SOME of you must already be sick of hearing the song “Baby Shark.” I remember the first time I heard it was during one of Danjugan Island’s Marine and Wildlife Camps, before the song became viral. It was silly and we had quite a laugh dancing to it all summer. I didn’t expect to be hearing it everywhere now!
But even if the Baby Shark craze wears out as all fads do, I think it’s a good thing that sharks are in popular culture and in the consciousness of young kids (and adults!). It is a good starting point for discussions on the true nature of sharks – their roles in marine ecosystems and the plight of their species.
In the longer, fuller version of “Baby Shark” by comedian Mikey Bustos (check it out on YouTube), the funny parody is in fact, very educational and useful for advocating shark conservation. In one part of the Mikey’s version was: “The oldest shark species documented are 450 million years old… Before vertebrates walked on land, there were sharks!” I’ve been always amazed by this fact. Shark species appeared on Earth before dinosaurs have come and gone. Humans is just “new arrival” but we’ve managed to threaten the existence of sharks quite fast.
Later on in the song, you’ll hear “Don’t hunt these sharks because they can’t cure cancer nor osteoporosis… Don’t fear sharks because shark attacks are rare, when they see a human body they don’t care, we’re like rotten eggs, we’re yucky tasting to sharks!” I think these are important talking points about shark species, that we as a society got stuck with the evil or scary monster shark image perpetuated by Hollywood.
So enough of the lyrics and the Baby Shark LSS (Last Song Syndrome – you might still be humming the tune now!), but in the last two days I was very fortunate to be invited to “Ang Pinoy at Mga Pating,” a workshop and launching of the 2020 Conservation Roadmap for Sharks and Rays in the Philippines, in Golden Phoenix Hotel, Pasay City.
The Save Sharks Network Philippines (SSNP), led by Marine Wildlife Watch of the Philippines, Save Philippine Seas and Greenpeace Philippines, organized the event. SSNP is a coalition of prominent voices in the Philippines’ scientific, non-government organization, and tourism communities advocating for shark conservation, and the organization I am working for – Philippine Reef and Rainforest Conservation Foundation Inc. – is a new member of the coalition.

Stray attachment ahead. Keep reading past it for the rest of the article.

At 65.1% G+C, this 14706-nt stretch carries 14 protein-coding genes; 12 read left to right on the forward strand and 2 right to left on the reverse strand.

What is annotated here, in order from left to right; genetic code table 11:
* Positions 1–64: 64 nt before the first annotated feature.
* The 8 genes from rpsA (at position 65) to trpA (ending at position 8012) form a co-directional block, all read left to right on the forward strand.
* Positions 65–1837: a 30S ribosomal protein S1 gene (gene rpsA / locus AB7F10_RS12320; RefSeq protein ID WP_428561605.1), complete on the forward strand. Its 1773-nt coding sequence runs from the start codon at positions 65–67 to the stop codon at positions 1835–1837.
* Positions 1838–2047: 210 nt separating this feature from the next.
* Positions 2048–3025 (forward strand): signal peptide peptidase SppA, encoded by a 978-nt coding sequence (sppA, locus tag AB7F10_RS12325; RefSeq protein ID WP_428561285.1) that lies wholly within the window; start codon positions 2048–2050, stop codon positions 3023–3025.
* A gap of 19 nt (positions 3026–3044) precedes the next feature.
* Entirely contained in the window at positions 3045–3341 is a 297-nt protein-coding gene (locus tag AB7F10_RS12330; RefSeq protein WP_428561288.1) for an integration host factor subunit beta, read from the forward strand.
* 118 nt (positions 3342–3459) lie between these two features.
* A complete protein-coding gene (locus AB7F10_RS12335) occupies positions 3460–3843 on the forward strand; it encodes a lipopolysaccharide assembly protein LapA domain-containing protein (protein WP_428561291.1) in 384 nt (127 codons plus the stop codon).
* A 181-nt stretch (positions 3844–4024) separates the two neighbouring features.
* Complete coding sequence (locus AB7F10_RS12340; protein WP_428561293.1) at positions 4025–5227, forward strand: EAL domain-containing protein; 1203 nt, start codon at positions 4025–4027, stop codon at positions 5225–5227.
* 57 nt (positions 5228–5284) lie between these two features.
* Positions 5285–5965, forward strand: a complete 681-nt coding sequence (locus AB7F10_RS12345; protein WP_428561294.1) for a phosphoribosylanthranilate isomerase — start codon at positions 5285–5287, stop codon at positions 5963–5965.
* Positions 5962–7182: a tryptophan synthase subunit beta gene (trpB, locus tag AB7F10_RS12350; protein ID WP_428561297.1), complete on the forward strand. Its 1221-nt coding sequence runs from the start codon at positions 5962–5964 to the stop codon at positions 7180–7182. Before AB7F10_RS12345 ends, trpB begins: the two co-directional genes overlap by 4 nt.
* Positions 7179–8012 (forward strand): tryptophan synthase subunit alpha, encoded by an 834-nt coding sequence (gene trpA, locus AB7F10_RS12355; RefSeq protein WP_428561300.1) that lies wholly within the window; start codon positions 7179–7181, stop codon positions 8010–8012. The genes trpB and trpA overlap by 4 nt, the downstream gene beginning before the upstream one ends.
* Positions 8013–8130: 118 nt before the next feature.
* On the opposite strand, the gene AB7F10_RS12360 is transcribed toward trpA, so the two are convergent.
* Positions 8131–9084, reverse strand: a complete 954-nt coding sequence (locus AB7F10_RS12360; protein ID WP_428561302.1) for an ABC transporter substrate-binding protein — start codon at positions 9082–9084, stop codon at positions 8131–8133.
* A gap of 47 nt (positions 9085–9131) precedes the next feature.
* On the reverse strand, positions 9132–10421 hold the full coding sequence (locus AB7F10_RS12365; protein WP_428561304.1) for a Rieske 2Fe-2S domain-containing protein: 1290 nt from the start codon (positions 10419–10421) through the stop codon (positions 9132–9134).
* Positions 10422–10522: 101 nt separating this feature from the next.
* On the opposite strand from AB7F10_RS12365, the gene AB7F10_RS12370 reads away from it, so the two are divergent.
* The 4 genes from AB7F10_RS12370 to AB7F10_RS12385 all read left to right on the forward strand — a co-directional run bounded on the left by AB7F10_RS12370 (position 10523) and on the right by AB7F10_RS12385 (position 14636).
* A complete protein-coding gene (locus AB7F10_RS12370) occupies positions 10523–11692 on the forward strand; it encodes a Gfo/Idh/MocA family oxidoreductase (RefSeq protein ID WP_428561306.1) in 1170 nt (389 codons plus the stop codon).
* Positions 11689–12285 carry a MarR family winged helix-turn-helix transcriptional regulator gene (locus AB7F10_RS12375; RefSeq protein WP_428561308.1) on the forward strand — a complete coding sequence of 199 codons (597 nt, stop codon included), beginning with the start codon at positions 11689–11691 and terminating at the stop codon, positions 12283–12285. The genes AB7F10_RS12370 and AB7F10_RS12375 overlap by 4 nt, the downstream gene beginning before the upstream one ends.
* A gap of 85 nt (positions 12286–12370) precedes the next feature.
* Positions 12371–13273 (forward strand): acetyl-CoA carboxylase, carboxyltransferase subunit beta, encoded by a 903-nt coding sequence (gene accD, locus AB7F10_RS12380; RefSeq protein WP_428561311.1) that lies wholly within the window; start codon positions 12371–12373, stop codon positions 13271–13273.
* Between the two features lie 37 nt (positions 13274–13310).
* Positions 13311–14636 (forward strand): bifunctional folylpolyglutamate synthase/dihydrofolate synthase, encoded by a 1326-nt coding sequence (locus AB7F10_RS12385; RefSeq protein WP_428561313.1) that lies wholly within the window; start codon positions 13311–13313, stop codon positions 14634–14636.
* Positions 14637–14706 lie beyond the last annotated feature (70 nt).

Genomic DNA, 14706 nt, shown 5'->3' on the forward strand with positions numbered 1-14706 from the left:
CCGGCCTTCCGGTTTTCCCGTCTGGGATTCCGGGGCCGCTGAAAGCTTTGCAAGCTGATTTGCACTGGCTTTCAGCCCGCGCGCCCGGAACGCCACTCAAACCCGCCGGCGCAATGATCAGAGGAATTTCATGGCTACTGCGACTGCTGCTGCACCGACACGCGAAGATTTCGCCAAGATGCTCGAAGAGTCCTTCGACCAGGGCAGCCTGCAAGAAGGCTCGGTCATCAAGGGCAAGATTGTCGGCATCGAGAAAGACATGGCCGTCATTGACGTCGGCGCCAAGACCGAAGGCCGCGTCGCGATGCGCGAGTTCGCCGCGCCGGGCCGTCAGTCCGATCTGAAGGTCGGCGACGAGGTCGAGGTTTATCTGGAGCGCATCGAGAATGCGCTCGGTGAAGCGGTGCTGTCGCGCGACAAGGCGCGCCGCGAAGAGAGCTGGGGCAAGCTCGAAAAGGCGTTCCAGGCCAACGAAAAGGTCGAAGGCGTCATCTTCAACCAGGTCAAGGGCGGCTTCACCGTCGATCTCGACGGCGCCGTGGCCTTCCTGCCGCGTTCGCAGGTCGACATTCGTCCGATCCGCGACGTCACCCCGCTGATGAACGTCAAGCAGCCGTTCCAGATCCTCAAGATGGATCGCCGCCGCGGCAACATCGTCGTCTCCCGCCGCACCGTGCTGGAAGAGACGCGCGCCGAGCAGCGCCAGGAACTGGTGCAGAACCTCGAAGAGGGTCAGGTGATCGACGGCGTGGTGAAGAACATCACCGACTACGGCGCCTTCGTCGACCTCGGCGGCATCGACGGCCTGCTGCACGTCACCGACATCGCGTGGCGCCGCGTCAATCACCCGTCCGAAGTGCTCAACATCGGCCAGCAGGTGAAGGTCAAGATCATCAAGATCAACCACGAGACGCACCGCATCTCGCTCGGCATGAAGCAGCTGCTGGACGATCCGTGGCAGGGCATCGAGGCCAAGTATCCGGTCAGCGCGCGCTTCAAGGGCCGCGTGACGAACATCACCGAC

This event is timely, after the victorious inclusion and uplisting of several shark species in the Appendices of the 12th Conference of Parties (COP) on the Conservation of Migratory Species (CMS) held last month in Manila. The Philippines is one of the countries that has a high concentration of sharks. Our 100-peso bill honors the butanding, or whale shark, which is fully protected by Philippine law. But most of the other hundreds of species of sharks in the country do not have the same level of respect and protection.
The 2020 Conservation Roadmap for Sharks and Rays in the Philippines has the vision for “Pating, Tumatagingting: A Philippines where all sharks are conserved for the benefit of all Filipinos.”
From SSNP: “A roadmap for conservation and protection of sharks was realized in November 2016 during the second Shark Summit in Dumaguete, one that will comprehensively tackle complex issues and will serve as a guide to align everyone’s efforts toward a common vision of conserving sharks and rays in the country. It was then developed in February 2017 by an interdisciplinary, multi-stakeholder group of over 40 people. Now, the 2020 Roadmap is ready for distribution and circulation – it will articulate the clear conservation of sharks and rays in the Philippines.
Through the roadmap, SSNP is also urging politicians and lawmakers to pass a comprehensive law on the conservation of sharks, rays, and chimaeras in the Philippines. This would fill in the gaps in previous legislation, better protecting over 200 shark species in the country from unregulated tourism, bycatch, and directed fisheries. It will ensure the implementation of shark programs and interventions in a national scale.”
Sharks deserve the spotlight as they are key players in structuring food webs, whether they are at the top of the food chain or at lower trophic levels. However, they age slowly, mature late, and produce very few offspring at a time, and these characteristics make them vulnerable to threats.
As pointed out in the conservation roadmap, “sharks are typically depicted as apex predators that have significant top-down effects on food webs. They help keep prey populations healthy by feeding on weak, sick, or old fishes, and prevent overgrazing of critical marine habitats.
Therefore, the removal of sharks from an ecosystem has the potential to create significant changes to predator-prey interactions, affecting the whole system. Aside from ecological benefits, sharks and rays have also been proven to boost local economies sustainable tourism activities and through fisheries in many developing countries.”
As to the Baby Shark song – it does bring me a happy image. I love seeing juvenile reef sharks in the shallows. Remember that sharks become sexually mature late in their long life and when they do, they produce only very few offspring. The song can remind us how precious the Baby Shark is.
Published in the SunStar Bacolod newspaper on November 14, 2017.
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